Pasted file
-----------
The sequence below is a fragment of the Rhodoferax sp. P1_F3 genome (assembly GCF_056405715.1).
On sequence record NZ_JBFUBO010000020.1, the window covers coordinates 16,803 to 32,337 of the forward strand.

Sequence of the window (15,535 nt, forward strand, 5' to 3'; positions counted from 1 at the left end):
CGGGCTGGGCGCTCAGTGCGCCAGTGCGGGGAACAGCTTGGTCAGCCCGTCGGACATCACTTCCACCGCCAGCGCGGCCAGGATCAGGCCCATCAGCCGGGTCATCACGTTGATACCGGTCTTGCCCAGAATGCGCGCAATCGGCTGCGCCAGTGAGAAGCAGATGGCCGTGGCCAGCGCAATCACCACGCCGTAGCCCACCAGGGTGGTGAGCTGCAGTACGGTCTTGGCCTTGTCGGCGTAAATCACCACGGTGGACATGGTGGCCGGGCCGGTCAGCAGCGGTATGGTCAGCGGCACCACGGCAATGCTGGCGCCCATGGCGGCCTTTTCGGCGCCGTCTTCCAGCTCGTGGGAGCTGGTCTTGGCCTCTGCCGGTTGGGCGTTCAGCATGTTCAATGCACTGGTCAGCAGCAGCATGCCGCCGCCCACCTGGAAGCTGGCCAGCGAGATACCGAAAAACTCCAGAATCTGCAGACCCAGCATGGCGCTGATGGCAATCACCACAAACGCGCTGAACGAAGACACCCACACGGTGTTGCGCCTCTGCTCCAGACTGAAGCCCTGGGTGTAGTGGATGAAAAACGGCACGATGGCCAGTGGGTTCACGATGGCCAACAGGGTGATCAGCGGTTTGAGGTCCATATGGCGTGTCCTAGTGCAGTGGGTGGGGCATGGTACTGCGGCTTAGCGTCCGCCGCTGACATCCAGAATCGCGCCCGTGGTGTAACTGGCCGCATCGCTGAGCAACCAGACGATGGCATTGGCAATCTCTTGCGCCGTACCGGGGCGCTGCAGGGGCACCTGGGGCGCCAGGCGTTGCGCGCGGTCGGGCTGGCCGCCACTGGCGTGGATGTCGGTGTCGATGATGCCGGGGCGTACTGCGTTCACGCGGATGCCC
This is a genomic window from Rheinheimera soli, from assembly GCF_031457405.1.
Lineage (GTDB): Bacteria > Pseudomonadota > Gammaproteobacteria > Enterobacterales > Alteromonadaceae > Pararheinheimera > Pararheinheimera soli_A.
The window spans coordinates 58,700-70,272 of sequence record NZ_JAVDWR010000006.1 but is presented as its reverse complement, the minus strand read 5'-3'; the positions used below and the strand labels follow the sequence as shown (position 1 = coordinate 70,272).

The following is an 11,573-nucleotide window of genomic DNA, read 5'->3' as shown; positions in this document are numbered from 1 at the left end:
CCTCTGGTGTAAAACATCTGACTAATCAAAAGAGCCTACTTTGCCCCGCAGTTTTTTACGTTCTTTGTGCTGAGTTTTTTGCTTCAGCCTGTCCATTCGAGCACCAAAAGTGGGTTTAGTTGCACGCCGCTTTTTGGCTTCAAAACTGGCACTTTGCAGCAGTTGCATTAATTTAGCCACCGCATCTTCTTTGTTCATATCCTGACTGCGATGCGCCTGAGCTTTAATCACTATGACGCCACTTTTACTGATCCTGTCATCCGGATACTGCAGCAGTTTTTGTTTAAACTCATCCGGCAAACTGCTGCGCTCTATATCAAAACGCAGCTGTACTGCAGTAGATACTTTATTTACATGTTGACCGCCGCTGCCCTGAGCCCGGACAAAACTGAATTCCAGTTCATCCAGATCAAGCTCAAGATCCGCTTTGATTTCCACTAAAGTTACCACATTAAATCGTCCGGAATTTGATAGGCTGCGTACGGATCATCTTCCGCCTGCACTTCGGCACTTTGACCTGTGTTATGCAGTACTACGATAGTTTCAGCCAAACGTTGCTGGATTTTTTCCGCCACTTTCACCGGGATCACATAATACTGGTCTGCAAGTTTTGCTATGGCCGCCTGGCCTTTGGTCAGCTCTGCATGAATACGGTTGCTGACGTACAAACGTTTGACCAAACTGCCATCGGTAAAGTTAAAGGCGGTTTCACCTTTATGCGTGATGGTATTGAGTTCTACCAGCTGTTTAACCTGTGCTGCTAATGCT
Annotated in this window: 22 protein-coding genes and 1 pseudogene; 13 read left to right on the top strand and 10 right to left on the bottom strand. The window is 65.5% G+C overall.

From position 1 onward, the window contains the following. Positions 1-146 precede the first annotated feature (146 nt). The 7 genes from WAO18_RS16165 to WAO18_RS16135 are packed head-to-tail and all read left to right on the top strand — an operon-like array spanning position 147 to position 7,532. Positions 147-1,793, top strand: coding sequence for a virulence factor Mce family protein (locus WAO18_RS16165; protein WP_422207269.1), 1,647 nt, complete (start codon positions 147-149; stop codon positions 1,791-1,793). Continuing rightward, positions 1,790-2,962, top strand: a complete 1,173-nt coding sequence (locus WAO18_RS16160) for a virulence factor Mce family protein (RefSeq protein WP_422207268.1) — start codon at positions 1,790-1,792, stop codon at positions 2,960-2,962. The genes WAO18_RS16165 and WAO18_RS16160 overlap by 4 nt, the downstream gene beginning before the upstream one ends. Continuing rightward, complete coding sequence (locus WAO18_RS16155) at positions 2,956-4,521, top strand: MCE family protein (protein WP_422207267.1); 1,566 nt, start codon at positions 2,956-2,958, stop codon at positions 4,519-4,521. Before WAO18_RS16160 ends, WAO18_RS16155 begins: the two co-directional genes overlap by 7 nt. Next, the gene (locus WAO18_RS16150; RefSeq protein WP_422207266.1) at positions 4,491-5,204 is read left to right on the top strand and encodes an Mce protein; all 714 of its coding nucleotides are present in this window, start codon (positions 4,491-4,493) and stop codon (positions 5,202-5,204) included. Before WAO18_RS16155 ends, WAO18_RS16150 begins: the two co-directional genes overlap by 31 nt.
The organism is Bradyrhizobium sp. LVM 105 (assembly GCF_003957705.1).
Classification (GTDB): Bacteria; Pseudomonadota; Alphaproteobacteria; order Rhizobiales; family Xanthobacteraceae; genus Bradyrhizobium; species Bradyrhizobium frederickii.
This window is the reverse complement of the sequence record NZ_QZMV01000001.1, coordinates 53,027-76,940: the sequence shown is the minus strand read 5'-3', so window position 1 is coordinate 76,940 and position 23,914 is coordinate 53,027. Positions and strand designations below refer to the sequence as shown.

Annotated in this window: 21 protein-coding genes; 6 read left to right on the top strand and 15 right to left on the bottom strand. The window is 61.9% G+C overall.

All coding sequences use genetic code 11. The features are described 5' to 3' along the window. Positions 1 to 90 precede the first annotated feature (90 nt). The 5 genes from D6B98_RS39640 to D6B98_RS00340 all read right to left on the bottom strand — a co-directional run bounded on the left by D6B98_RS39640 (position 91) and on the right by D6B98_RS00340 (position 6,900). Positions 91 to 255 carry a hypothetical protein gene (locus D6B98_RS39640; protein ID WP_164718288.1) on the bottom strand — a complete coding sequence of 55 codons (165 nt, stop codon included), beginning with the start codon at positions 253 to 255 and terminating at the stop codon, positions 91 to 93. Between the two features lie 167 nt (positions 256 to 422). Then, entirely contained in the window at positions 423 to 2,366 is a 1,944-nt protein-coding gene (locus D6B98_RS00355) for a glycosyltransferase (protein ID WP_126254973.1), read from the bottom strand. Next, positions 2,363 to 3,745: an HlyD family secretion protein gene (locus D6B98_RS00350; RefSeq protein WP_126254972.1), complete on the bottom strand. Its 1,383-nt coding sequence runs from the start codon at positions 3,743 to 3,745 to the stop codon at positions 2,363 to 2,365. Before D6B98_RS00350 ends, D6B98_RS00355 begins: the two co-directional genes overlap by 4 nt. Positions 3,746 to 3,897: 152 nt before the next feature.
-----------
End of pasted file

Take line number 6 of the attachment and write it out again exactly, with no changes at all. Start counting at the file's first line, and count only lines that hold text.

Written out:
Lineage (GTDB): Bacteria > Pseudomonadota > Gammaproteobacteria > Enterobacterales > Alteromonadaceae > Pararheinheimera > Pararheinheimera soli_A.